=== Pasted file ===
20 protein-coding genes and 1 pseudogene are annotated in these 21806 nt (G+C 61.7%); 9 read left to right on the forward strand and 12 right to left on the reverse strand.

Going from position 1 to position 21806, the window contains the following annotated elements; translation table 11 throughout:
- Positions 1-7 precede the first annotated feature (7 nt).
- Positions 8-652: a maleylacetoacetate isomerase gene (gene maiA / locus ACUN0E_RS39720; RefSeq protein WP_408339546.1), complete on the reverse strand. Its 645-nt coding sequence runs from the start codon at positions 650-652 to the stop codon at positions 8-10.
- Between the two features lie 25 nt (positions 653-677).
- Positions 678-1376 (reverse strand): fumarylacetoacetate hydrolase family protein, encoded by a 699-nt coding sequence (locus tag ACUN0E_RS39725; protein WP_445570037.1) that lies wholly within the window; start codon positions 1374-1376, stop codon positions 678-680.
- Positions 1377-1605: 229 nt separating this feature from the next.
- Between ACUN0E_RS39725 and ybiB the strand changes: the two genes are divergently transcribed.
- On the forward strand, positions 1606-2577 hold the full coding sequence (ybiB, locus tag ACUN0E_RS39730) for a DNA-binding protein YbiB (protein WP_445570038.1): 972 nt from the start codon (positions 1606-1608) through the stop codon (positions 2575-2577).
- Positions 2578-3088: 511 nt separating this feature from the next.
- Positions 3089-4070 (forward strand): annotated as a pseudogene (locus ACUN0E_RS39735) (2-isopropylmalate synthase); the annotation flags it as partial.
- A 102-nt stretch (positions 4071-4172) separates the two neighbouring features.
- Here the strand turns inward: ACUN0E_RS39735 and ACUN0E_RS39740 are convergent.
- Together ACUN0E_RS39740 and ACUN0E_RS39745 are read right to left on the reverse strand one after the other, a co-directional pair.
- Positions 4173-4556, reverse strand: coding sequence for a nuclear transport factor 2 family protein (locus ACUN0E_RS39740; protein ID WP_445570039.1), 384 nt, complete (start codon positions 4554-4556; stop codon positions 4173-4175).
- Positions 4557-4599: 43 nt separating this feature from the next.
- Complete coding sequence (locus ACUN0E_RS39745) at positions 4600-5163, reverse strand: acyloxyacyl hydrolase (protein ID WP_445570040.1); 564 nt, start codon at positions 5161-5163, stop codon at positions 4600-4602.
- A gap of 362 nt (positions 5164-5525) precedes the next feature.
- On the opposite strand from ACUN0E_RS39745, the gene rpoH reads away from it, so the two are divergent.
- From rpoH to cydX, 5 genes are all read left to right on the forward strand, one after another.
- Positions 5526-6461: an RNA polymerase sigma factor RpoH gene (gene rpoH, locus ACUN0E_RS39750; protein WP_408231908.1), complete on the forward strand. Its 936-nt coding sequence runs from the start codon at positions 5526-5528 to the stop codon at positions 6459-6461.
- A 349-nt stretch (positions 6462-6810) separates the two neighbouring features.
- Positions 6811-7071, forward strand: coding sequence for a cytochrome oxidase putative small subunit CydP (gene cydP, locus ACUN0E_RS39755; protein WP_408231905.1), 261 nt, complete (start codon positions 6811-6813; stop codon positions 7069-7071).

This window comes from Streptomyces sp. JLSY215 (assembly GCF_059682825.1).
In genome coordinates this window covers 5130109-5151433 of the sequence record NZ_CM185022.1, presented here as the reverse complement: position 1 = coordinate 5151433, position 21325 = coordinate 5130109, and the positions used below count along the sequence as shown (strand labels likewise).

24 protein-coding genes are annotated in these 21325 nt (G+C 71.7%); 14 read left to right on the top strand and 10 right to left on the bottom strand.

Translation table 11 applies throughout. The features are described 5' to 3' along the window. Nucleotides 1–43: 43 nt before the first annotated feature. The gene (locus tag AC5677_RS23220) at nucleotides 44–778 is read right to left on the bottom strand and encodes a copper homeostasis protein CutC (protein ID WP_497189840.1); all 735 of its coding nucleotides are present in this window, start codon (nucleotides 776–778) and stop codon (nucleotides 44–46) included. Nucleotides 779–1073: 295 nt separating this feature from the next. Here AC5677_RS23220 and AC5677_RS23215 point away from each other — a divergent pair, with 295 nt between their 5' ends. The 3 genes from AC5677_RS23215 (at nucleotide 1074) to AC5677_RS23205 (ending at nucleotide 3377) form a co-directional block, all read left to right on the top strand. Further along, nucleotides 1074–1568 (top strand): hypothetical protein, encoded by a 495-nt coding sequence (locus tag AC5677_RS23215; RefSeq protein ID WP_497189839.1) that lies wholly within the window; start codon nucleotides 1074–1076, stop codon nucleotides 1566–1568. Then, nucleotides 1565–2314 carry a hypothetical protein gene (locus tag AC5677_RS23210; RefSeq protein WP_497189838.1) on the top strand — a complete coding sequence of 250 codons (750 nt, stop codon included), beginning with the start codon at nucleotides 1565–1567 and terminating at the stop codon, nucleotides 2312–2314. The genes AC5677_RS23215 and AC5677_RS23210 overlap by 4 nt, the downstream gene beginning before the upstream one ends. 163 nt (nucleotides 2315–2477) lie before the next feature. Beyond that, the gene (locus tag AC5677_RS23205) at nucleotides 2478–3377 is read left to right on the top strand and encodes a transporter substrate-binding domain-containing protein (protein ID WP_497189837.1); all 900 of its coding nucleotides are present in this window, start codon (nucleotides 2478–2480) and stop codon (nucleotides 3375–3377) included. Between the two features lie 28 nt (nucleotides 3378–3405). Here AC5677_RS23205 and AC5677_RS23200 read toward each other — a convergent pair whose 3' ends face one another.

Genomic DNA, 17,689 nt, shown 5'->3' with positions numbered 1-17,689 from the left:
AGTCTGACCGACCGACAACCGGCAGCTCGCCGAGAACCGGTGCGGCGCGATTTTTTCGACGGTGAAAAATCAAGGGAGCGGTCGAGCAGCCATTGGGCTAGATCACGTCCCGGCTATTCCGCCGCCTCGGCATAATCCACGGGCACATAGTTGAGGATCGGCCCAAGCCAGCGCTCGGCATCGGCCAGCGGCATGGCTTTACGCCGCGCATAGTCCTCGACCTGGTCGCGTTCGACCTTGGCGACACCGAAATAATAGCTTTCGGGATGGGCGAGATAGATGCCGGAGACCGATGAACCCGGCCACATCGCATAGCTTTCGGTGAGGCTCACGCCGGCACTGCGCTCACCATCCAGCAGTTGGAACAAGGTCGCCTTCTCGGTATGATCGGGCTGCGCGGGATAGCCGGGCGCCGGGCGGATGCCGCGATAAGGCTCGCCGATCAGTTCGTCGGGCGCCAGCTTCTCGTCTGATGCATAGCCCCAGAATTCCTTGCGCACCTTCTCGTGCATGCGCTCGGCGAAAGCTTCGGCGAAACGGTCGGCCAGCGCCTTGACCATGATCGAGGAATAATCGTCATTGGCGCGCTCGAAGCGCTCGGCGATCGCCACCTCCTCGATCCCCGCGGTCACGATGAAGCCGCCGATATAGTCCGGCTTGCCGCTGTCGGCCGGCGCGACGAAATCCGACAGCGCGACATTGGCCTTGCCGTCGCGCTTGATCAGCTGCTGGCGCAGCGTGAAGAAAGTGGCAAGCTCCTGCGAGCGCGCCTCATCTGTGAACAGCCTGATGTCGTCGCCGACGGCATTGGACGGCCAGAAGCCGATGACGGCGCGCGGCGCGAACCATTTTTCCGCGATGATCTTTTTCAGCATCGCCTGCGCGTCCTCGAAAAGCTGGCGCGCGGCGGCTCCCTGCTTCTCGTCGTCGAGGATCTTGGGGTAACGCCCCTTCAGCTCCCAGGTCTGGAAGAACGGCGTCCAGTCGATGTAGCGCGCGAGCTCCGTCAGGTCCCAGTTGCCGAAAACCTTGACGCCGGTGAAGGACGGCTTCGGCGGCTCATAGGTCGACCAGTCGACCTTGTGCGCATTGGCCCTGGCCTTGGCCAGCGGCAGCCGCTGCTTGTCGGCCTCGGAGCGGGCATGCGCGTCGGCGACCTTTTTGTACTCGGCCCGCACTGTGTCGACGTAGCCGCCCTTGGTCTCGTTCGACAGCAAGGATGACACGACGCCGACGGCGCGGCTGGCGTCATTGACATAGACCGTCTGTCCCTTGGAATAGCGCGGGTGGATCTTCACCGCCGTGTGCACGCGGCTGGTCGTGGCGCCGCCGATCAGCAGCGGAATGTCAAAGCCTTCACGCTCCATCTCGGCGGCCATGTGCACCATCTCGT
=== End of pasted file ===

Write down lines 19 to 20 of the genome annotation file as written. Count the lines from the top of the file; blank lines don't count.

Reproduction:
- On the opposite strand from ACUN0E_RS39745, the gene rpoH reads away from it, so the two are divergent.
- From rpoH to cydX, 5 genes are all read left to right on the forward strand, one after another.